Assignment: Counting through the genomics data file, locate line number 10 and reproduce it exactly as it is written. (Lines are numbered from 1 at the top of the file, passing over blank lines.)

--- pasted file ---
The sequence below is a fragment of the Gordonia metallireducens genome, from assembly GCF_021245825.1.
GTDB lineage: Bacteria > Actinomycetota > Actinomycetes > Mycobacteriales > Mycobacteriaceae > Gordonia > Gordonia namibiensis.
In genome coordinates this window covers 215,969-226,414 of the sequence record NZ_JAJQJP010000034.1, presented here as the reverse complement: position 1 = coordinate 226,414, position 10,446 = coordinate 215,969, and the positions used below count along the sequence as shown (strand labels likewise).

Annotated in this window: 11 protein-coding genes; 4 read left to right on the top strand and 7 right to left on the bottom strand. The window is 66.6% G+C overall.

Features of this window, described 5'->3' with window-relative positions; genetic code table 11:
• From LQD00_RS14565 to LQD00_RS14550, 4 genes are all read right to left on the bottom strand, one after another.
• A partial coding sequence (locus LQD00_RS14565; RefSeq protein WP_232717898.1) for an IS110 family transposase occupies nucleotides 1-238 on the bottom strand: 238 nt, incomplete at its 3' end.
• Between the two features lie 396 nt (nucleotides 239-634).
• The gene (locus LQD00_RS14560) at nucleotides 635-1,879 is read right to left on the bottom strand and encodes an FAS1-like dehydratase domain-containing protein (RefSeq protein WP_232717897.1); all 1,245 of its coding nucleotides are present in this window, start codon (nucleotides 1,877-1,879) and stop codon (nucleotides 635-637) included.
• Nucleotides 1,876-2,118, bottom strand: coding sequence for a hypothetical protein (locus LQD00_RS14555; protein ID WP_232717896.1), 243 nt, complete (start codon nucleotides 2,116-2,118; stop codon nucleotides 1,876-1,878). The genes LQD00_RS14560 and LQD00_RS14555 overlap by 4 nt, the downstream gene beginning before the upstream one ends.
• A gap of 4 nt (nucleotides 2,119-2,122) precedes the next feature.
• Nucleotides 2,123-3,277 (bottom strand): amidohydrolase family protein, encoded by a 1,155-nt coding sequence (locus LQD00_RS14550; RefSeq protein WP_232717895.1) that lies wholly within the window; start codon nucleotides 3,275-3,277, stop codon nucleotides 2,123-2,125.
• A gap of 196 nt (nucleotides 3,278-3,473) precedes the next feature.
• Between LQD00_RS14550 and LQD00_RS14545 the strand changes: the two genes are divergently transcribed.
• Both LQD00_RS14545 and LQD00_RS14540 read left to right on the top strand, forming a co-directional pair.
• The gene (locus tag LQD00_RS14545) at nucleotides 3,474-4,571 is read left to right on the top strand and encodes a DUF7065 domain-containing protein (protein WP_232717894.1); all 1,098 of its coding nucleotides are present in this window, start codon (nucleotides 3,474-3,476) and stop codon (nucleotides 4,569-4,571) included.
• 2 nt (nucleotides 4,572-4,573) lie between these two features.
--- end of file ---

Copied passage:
• Nucleotides 1,876-2,118, bottom strand: coding sequence for a hypothetical protein (locus LQD00_RS14555; protein ID WP_232717896.1), 243 nt, complete (start codon nucleotides 2,116-2,118; stop codon nucleotides 1,876-1,878). The genes LQD00_RS14560 and LQD00_RS14555 overlap by 4 nt, the downstream gene beginning before the upstream one ends.